Role of the Insula in Human Cognition and Motivation

  • Oreste de DivitiisEmail author
  • Teresa Somma
  • D’Urso Giordano
  • Mehmet Turgut
  • Paolo Cappabianca


The insula is a “hub” where the subjective feelings of humans regulate emotion, cognition, and motivation. Indeed, the sensorial inputs reach the posterior section of the insula and are then redirected to the anterior part where many connections with other cortical regions take place. Therefore, a pleasant stimulus induces an action aimed at the persistence of that feeling, while unpleasant interoceptive information leads to avoidant behaviors.


Cognition Emotion Explicit motivation Hub Insula Interoceptive information 


  1. 1.
    Kurth F, Zilles K, Fox PT, Laird AR, Eickhoff SB. A link between the systems: functional differentiation and integration within the human insula revealed by meta-analysis. Brain Struct Funct. 2010;214(5–6):519–34.CrossRefPubMedPubMedCentralGoogle Scholar
  2. 2.
    Pavuluri M, May A. I feel, therefore, I am: the insula and its role in human emotion, cognition and the sensory-motor system. AIMS Neurosci. 2015;2:18–27.CrossRefGoogle Scholar
  3. 3.
    Eckert MA, Menon V, Walczak A, Ahlstrom J, Denslow S, Horwitz A, Dubno JR. At the heart of the ventral attention system: the right anterior insula. Hum Brain Mapp. 2009;30:2530–41.CrossRefPubMedPubMedCentralGoogle Scholar
  4. 4.
    Yarkoni T, Barch DM, Gray JR, Conturo TE, Braver TS. BOLD correlates of trial-by-trial reaction time variability in gray and white matter: a multi-study fMRI analysis. PLoS One. 2009;4:e4257.CrossRefPubMedPubMedCentralGoogle Scholar
  5. 5.
    Augustine JR. Circuitry and functional aspects of the insular lobe in primates including humans. Brain Res Brain Res Rev. 1996;22:229–44.CrossRefPubMedGoogle Scholar
  6. 6.
    Chang LJ, Yarkoni T, Khaw MW, Sanfey AG. Decoding the role of the insula in human cognition: functional parcellation and large-scale reverse inference. Cereb Cortex. 2013;23:739–49.CrossRefPubMedGoogle Scholar
  7. 7.
    Aiba T, Tanaka R, Koike T, Kameyama S, Takeda N, Komata T. Natural history of intracranial cavernous malformations. J Neurosurg. 1995;83:56–9.CrossRefPubMedGoogle Scholar
  8. 8.
    Craig AD. How do you feel? Interoception: the sense of the physiological condition of the body. Nat Rev Neurosci. 2002;3:655–66.CrossRefGoogle Scholar
  9. 9.
    Craig AD. How do you feel-now? The anterior insula and human awareness. Nat Rev Neurosci. 2009;10:59–70.CrossRefPubMedGoogle Scholar
  10. 10.
    Namkung H, Kim SH, Sawa A. The insula: an underestimated brain area in clinical neuroscience, psychiatry, and neurology. Trends Neurosci. 2017;40:200–7.CrossRefPubMedPubMedCentralGoogle Scholar
  11. 11.
    Damasio A. Feelings of emotion and the self. Ann N Y Acad Sci. 2003;1001:253–61.CrossRefPubMedGoogle Scholar
  12. 12.
    Bauernfeind AL, de Sousa AA, Avasthi T, Dobson SD, Raghanti MA, Lewandowski AH, Zilles K, Semendeferi K, Allman JM, Craig AD, Hof PR, Sherwood CC. A volumetric comparison of the insular cortex and its subregions in primates. J Hum Evol. 2013;64:263–79.CrossRefPubMedPubMedCentralGoogle Scholar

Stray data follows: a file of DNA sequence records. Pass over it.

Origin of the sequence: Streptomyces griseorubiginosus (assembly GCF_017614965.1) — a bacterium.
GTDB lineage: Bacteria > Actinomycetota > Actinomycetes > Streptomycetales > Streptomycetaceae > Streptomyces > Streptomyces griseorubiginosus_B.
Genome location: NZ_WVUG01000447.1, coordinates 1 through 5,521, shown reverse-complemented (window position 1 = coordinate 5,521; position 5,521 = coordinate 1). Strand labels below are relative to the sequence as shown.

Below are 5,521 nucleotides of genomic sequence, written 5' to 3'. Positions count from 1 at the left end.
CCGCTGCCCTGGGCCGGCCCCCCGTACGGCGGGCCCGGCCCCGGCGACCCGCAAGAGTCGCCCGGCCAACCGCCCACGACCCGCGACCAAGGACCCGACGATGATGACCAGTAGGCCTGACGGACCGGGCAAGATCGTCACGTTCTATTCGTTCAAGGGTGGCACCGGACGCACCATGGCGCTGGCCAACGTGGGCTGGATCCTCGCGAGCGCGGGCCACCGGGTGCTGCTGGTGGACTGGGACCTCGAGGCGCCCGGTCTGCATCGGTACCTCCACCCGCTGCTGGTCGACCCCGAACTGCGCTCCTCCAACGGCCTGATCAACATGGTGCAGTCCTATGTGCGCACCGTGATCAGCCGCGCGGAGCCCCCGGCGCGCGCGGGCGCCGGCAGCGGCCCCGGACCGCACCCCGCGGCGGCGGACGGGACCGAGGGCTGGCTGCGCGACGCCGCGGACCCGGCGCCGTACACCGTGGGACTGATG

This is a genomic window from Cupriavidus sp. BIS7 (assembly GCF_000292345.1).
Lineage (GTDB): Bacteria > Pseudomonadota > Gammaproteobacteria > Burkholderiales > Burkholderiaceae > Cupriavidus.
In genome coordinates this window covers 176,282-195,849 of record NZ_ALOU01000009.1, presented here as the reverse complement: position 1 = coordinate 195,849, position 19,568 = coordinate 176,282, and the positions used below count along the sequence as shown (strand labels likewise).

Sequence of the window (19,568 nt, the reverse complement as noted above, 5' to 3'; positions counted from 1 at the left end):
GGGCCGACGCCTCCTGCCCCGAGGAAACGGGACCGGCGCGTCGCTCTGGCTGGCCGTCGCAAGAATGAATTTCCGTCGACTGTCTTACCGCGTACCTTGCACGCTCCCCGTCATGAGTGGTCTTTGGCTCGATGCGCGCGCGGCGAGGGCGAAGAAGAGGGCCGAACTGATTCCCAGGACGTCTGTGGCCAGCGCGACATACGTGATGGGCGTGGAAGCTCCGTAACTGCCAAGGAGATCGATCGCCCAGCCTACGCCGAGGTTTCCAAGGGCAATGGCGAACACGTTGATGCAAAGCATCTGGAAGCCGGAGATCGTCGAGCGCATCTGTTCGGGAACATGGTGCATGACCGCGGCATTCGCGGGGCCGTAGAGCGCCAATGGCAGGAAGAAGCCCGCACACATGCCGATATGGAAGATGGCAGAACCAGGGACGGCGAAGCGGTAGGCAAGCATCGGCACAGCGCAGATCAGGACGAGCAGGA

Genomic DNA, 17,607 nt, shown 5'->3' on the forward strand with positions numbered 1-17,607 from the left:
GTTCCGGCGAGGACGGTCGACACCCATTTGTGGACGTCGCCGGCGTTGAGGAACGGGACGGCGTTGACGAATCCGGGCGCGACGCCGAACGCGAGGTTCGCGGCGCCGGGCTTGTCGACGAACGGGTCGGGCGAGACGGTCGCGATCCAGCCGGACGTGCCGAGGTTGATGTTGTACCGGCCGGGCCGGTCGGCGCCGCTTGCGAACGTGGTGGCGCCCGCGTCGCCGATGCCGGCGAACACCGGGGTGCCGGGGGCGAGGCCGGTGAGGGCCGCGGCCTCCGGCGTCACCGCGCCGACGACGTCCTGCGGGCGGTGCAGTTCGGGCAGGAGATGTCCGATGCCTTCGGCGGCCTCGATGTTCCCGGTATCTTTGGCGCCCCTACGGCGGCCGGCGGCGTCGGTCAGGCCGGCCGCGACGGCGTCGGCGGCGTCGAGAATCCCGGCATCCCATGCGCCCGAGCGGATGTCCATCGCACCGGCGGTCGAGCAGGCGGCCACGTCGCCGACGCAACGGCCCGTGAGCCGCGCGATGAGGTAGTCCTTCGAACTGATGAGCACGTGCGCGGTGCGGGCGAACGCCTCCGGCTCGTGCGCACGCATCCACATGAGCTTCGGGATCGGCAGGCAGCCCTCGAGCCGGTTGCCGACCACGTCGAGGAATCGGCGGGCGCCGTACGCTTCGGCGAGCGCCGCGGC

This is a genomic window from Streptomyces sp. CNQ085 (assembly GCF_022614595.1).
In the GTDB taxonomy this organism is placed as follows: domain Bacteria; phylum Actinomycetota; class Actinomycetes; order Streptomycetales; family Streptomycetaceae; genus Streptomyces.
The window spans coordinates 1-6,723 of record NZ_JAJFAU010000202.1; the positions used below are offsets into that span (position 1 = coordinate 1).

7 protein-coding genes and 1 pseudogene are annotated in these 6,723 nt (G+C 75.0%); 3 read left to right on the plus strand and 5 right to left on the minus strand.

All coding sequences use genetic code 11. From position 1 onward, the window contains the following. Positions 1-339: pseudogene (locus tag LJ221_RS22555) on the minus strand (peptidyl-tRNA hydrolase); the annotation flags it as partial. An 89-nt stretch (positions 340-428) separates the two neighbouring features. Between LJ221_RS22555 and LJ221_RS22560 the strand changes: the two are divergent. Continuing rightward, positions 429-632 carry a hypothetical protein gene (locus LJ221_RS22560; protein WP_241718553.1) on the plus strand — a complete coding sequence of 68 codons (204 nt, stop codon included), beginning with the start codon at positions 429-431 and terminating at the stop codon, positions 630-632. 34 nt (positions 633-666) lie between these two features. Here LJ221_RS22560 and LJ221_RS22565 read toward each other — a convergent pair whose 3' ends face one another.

13. 13.
    Uddin LQ. Salience processing and insular cortical function and dysfunction. Nat Rev Neurosci. 2015;16:55–61.CrossRefPubMedGoogle Scholar
  14. 14.
    Stephani C, Fernandez-Baca Vaca G, Maciunas R, Koubeissi M, Lüders HO. Functional neuroanatomy of the insular lobe. Brain Struct Funct. 2011;216:137–49.CrossRefPubMedGoogle Scholar
  15. 15.
    Cauda F, Torta DM, Sacco K, D'Agata F, Geda E, Duca S, Geminiani G, Vercelli A. Functional anatomy of cortical areas characterized by Von Economo neurons. Brain Struct Funct. 2013;218:1–20.CrossRefPubMedGoogle Scholar
  16. 16.
    Santos M, Uppal N, Butti C, Wicinski B, Schmeidler J, Giannakopoulos P, Heinsen H, Schmitz C, Hof PR. Von Economo neurons in autism: a stereologic study of the frontoinsular cortex in children. Brain Res. 2011;1380:206–17.CrossRefPubMedGoogle Scholar
  17. 17.
    Uddin LQ, Menon V. The anterior insula in autism: under-connected and under-examined. Neurosci Biobehav Rev. 2009;33:1198–203.CrossRefPubMedPubMedCentralGoogle Scholar
  18. 18.
    Wiech K, Jbabdi S, Lin CS, Andersson J, Tracey I. Differential structural and resting state connectivity between insular subdivisions and other pain-related brain regions. Pain. 2014;155:2047–55.CrossRefPubMedPubMedCentralGoogle Scholar
  19. 19.
    McGrath CL, Kelley ME, Holtzheimer PE, Dunlop BW, Craighead WE, Franco AR, Craddock RC, Mayberg HS. Toward a neuroimaging treatment selection biomarker for major depressive disorder. JAMA Psychiat. 2013;70:821–9.CrossRefGoogle Scholar
  20. 20.
    Rolland B, Amad A, Poulet E, Bordet R, Vignaud A, Bation R, Delmaire C, Thomas P, Cottencin O, Jardri R. Resting-state functional connectivity of the nucleus accumbens in auditory and visual hallucinations in schizophrenia. Schizophr Bull. 2015;41:291–9.CrossRefPubMedGoogle Scholar

Copyright information

© Springer International Publishing AG, part of Springer Nature 2018

Authors and Affiliations

  • Oreste de Divitiis
    • 1
    Email author
  • Teresa Somma
    • 1
  • D’Urso Giordano
    • 2
  • Mehmet Turgut
    • 3
  • Paolo Cappabianca
    • 1
  1. 1.Division of Neurosurgery, Department of Neurosciences, Reproductive and Odontostomatological SciencesUniversità degli Studi di Napoli Federico IINaplesItaly
  2. 2.Division of Psychiatry, Department of Clinical Neurosciences, Anesthesiology and PharmacoutilizationUniversità degliStudi di Napoli Federico IINaplesItaly
  3. 3.Department of NeurosurgeryAdnan Menderes University School of MedicineAydınTurkey

Personalised recommendations